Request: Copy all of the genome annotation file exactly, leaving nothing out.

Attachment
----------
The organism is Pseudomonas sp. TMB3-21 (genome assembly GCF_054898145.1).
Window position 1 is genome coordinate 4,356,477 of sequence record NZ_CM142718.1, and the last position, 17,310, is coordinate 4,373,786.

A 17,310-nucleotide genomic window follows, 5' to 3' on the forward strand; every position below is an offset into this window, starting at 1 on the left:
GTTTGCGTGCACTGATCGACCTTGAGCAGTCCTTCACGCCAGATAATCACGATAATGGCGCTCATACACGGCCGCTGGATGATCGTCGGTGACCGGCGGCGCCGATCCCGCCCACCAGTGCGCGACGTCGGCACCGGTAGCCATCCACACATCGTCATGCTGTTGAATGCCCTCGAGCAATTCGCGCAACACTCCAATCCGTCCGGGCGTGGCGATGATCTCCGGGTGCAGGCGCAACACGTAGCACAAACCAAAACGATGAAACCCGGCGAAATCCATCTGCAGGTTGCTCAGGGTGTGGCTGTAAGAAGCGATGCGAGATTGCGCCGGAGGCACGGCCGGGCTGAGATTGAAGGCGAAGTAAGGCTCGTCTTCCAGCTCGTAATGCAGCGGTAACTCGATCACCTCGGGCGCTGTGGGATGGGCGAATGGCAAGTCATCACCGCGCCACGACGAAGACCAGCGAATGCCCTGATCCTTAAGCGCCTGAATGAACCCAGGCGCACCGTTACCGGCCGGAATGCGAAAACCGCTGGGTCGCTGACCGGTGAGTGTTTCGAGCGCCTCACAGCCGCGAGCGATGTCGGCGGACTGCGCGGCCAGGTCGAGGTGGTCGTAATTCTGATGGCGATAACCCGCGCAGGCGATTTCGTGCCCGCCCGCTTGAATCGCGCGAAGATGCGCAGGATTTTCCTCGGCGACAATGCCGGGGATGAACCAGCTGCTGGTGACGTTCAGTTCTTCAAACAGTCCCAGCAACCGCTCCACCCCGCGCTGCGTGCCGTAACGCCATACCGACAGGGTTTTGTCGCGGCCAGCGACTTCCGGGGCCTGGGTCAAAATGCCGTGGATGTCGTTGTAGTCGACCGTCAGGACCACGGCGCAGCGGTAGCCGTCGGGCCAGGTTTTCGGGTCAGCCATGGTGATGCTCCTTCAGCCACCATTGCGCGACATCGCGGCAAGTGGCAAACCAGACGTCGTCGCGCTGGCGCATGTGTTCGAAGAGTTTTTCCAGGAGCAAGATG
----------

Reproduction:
The organism is Pseudomonas sp. TMB3-21 (genome assembly GCF_054898145.1).
Window position 1 is genome coordinate 4,356,477 of sequence record NZ_CM142718.1, and the last position, 17,310, is coordinate 4,373,786.

A 17,310-nucleotide genomic window follows, 5' to 3' on the forward strand; every position below is an offset into this window, starting at 1 on the left:
GTTTGCGTGCACTGATCGACCTTGAGCAGTCCTTCACGCCAGATAATCACGATAATGGCGCTCATACACGGCCGCTGGATGATCGTCGGTGACCGGCGGCGCCGATCCCGCCCACCAGTGCGCGACGTCGGCACCGGTAGCCATCCACACATCGTCATGCTGTTGAATGCCCTCGAGCAATTCGCGCAACACTCCAATCCGTCCGGGCGTGGCGATGATCTCCGGGTGCAGGCGCAACACGTAGCACAAACCAAAACGATGAAACCCGGCGAAATCCATCTGCAGGTTGCTCAGGGTGTGGCTGTAAGAAGCGATGCGAGATTGCGCCGGAGGCACGGCCGGGCTGAGATTGAAGGCGAAGTAAGGCTCGTCTTCCAGCTCGTAATGCAGCGGTAACTCGATCACCTCGGGCGCTGTGGGATGGGCGAATGGCAAGTCATCACCGCGCCACGACGAAGACCAGCGAATGCCCTGATCCTTAAGCGCCTGAATGAACCCAGGCGCACCGTTACCGGCCGGAATGCGAAAACCGCTGGGTCGCTGACCGGTGAGTGTTTCGAGCGCCTCACAGCCGCGAGCGATGTCGGCGGACTGCGCGGCCAGGTCGAGGTGGTCGTAATTCTGATGGCGATAACCCGCGCAGGCGATTTCGTGCCCGCCCGCTTGAATCGCGCGAAGATGCGCAGGATTTTCCTCGGCGACAATGCCGGGGATGAACCAGCTGCTGGTGACGTTCAGTTCTTCAAACAGTCCCAGCAACCGCTCCACCCCGCGCTGCGTGCCGTAACGCCATACCGACAGGGTTTTGTCGCGGCCAGCGACTTCCGGGGCCTGGGTCAAAATGCCGTGGATGTCGTTGTAGTCGACCGTCAGGACCACGGCGCAGCGGTAGCCGTCGGGCCAGGTTTTCGGGTCAGCCATGGTGATGCTCCTTCAGCCACCATTGCGCGACATCGCGGCAAGTGGCAAACCAGACGTCGTCGCGCTGGCGCATGTGTTCGAAGAGTTTTTCCAGGAGCAAGATG